When Orioles manager Brandon Hyde said after Monday's loss that the more players like Hanser Alberto a team has, the better off they are, he was referring to the fact that the Orioles new utility man can play anywhere on the field.

But on a listless, cold night in Chicago, Hyde will be forgiven for wanting one or two more players on his roster giving him what Alberto has in every facet of late.

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Alberto made his major league debut in right field with Trey Mancini out nursing an injured finger Monday and replicated Mancini's night as best as he could, collecting three hits to bring his average to .324 through the season's first month.

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"Obviously, he plays with an incredible amount of energy," Hyde said. "He's getting big hits for us. Offensively, he's swinging the bat great. He's really aggressive, gives himself a chance, he grinds out at-bats, and versatility defensively is huge."

For Alberto, who bounced around the waiver wire this offseason after three years on the fringe of the Texas Rangers roster, this chance with the rebuilding Orioles is producing the best baseball of his career.

Once his time ran out in Texas this offseason, he was claimed on waivers by the New York Yankees, then the Orioles, then the San Francisco Giants and then the Orioles again. He made the Orioles' Opening Day roster despite not having a lot of time in spring training with the team. It was a bench role at first, but he's played much more consistently of late, and Mancini's injury gave him a chance to play a new spot Monday.

"The opportunity to play every day, more consistent has been good," Alberto said. "That's been the big key. ... I've been working hard, seeing the ball good. I go to home plate with a good plan, so I get my pitch to hit and I've been successful."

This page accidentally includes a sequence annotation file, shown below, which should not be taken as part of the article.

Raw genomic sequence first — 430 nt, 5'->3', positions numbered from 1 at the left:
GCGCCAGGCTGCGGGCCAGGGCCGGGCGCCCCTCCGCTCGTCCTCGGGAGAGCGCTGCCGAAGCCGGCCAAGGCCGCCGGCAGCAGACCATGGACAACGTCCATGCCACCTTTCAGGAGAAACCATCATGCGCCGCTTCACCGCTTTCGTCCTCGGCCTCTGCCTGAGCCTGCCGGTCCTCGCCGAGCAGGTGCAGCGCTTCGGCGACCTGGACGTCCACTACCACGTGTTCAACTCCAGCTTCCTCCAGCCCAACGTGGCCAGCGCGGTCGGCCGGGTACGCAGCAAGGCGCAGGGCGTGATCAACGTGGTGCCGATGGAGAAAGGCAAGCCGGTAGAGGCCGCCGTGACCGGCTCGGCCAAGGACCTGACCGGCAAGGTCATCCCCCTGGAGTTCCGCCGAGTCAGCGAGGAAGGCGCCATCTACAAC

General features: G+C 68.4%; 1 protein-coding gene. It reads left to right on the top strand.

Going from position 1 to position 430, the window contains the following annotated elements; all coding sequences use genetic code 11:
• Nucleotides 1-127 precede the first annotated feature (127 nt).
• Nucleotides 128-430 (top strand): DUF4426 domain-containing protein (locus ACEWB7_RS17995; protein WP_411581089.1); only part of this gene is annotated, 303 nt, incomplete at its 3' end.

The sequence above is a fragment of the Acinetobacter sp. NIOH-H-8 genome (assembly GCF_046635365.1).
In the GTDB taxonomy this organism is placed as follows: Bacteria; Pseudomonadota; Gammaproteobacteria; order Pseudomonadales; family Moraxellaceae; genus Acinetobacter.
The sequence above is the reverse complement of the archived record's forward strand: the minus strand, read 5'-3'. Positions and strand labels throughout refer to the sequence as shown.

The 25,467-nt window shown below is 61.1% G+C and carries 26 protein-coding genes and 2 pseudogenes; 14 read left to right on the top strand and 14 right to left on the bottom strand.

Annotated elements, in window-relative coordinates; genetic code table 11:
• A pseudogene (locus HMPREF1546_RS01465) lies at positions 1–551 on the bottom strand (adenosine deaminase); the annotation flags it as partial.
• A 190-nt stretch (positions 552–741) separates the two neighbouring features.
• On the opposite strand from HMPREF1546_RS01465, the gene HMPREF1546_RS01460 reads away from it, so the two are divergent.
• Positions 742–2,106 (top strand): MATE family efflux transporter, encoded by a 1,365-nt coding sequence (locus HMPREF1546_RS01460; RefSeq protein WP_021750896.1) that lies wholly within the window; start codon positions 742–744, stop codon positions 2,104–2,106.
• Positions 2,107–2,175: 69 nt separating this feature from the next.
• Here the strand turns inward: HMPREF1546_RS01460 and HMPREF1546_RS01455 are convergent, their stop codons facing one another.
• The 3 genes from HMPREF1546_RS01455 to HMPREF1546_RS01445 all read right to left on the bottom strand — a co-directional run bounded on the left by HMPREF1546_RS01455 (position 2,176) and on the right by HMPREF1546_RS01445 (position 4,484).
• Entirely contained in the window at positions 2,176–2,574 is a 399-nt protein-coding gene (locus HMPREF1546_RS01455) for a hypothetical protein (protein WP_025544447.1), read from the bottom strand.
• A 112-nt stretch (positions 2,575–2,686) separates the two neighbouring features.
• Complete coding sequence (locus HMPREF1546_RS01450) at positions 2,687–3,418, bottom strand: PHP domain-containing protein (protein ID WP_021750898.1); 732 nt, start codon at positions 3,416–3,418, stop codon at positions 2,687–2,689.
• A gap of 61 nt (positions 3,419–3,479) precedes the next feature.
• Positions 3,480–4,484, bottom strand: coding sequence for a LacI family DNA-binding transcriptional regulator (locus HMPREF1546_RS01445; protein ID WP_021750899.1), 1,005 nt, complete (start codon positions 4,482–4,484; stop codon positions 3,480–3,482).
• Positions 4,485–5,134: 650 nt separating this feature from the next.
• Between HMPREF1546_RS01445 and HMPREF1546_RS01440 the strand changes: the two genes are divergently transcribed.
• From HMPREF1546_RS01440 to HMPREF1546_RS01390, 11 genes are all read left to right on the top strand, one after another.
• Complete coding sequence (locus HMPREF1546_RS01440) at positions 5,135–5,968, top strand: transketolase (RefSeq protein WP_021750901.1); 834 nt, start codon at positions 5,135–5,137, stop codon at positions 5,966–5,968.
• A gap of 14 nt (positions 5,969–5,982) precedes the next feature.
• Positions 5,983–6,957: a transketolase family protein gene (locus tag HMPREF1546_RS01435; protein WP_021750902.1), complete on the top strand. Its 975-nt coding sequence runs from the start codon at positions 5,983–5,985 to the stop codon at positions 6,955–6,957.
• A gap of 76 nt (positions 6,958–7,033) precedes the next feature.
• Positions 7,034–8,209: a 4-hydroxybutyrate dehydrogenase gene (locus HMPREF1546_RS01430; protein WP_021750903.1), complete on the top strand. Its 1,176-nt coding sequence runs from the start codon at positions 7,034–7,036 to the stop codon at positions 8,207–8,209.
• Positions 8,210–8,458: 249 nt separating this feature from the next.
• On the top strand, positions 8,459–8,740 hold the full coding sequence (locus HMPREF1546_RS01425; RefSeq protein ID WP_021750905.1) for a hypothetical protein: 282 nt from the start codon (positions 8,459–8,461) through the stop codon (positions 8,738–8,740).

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What's made Alberto so successful this year might simply boil down to putting the ball in play. He's striking out just 11.4 percent of the time, and though he's putting the ball in play a ton, he's doing so softly more often than not. His average exit velocity (80.8 mph) and hard-hit percentage (18.2%) are in the bottom 2% of all major leaguers this season, according to MLB Statcast data from Baseball-Savant.com.

He's never had much of a statistical baseline to judge this year by, but he's also never had a batting average on balls in play of .349 the way he does now. The contact doesn't exactly back up the results.

But Alberto, 26, is exactly the type of player the Orioles will want to bring into the fold until the fruits of their long-term plan come to the majors. He hasn't had a chance elsewhere, and is thriving with one here. And while he might not be the type of player who is around at the end of a rebuild, he's the type of player who watching on a nightly basis can get help get through one.

"The more guys you can have like that, the better off you are," Hyde said.

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